THE BLUE FLOWER: Despite the cultural-historical trappings, it’s the music and the production — not the story — that make this one bloom.
The stem of The Blue Flower is its compelling score, an unusual mix of Weimar cabaret and country heartache onto which husband-and-wife creators Jim and Ruth Bauer have grafted a somewhat skeletal story that nonetheless encompasses the first half of the 20th century and then some. It comes as no surprise that the musical, 10 years in the making and given a gorgeously grungy sheen by the American Repertory Theatre (at the Loeb Drama Center through January 8), began as a song cycle. Nurtured by research, it has grown from that germ into a startlingly original amalgam of music, artwork, text, and videography in which the play is definitely not the thing. In fact, the play, a near-dialogue-less narrative suggested by the lives and times of German Expressionists Max Beckmann and Franz Marc, "dangerously unpredictable Dada girl" Hannah Höch, and Nobel-winning scientist Marie Curie, is pretty wispy. But for me that hardly mattered, given the emotive force of the music pushing the story — which, in turn, gives the score something to which to tie its billowing balloon of feeling.
In The Blue Flower, music being the food of love (and death), you don't need much more for the meal — and that's just as well, because the dramaturgical pickings are slim. Boy artist meets boy artist. Both fall in love with a beautiful female scientist. She loves the one who dies. The one who lives takes up with a freewheeling female Dadaist who performs a couple of very cool, alienation-happy cabaret numbers (one of them succinctly titled "Puke"). History ensues; so does jealousy in what is described as a "love rectangle" threading its way through the show.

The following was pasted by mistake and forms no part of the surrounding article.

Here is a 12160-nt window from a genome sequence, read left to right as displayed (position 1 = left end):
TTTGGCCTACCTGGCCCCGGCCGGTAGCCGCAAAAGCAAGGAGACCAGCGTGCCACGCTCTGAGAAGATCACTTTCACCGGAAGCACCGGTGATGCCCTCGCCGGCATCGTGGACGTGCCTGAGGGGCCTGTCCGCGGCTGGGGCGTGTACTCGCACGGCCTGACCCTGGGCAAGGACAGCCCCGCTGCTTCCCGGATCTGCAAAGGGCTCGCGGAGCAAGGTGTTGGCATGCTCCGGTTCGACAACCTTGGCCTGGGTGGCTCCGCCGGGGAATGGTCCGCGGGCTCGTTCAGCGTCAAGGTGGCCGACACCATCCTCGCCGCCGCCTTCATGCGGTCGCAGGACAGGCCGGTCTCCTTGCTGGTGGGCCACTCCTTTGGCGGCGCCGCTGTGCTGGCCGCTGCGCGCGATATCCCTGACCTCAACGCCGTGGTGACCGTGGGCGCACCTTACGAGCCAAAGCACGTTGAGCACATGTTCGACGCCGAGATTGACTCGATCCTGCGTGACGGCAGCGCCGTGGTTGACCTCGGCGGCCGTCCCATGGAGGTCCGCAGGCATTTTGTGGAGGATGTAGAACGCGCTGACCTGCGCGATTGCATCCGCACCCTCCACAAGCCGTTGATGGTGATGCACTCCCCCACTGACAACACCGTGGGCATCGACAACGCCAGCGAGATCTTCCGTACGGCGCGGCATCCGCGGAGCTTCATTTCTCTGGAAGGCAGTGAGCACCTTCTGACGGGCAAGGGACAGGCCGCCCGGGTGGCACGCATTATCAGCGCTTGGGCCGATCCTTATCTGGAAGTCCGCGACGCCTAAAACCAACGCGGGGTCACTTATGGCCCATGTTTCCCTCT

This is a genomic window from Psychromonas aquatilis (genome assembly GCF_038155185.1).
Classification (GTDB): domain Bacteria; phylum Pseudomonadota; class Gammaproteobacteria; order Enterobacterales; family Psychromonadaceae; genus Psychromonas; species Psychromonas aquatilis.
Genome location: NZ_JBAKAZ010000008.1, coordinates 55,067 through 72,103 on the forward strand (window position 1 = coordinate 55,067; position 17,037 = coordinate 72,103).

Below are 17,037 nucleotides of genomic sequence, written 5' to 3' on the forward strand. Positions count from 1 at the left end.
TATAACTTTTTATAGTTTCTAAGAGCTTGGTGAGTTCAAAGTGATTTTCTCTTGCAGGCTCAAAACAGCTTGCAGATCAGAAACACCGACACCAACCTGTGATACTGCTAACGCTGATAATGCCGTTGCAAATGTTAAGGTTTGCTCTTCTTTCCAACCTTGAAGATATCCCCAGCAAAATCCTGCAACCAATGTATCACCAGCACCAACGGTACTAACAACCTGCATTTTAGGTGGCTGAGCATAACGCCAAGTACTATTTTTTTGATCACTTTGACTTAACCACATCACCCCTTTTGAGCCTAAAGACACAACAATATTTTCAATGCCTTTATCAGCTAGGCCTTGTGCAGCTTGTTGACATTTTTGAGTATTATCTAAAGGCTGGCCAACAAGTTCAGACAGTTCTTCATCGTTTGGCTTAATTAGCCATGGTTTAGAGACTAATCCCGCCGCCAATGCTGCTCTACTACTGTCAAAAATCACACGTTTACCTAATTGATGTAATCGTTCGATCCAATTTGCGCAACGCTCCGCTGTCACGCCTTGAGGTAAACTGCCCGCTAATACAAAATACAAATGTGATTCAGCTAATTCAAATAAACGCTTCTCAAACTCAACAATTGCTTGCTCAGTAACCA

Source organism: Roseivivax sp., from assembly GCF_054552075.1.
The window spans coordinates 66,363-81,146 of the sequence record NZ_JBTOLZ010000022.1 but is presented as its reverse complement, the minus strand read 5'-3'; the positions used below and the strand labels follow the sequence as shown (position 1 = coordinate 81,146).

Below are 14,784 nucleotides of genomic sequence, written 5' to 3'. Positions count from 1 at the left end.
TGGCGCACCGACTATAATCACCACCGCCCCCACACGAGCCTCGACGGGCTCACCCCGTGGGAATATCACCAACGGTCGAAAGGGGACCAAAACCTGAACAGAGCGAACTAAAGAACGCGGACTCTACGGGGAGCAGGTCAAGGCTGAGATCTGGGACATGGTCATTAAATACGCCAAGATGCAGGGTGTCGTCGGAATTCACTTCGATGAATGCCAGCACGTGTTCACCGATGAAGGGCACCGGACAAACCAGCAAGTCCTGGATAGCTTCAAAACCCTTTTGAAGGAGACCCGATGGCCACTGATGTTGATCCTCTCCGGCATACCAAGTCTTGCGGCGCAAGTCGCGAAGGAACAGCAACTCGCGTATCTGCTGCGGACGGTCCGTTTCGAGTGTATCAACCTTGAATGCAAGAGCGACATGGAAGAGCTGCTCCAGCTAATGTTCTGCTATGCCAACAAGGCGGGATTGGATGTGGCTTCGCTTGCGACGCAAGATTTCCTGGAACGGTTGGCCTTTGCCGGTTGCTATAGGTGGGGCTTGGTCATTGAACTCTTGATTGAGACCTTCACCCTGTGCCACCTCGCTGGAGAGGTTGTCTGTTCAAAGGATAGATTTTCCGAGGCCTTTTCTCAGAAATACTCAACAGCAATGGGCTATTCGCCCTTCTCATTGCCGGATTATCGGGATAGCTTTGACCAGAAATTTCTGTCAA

Composer Jim Bauer is credited with the poetic lyrics, artist Ruth Bauer with the bones of a story suggested by the lives of Beckmann and Marc — the first of whom emigrated to New York and died of a heart attack in 1950, the latter of whom was killed in the Battle of Verdun. Here, "famous artist" Max Baumann is struck by a fatal coronary while finishing a book of collages on a Manhattan park bench in 1955 — after which his life, loves, and losses flash before him in an elegant jumble of "fairy tales," often as Max (who speaks only in a language of his own devising) hovers at the periphery, his expression one of sad impassivity. As the play unfolds between Max's life and death, we are carried back to the battlefields of the Great War, the Belle Époque that preceded it, the Weimar experiment that failed to undo its devastating damage, and even the Zurich cabaret where Dada was born.
So where does the blue flower come into it? Max explains at the top of act two (in one of the play's several lectures, this one delivered in the speaker's signature Maxperanto), that the German Romantic poets coined the image "to signify the ongoing search for artistic perfection," but that it came to symbolize reinvention and reincarnation — the opportunity to return and "do things a little less badly." Indeed, one of the themes of The Blue Flower is learning — or not learning — from the past.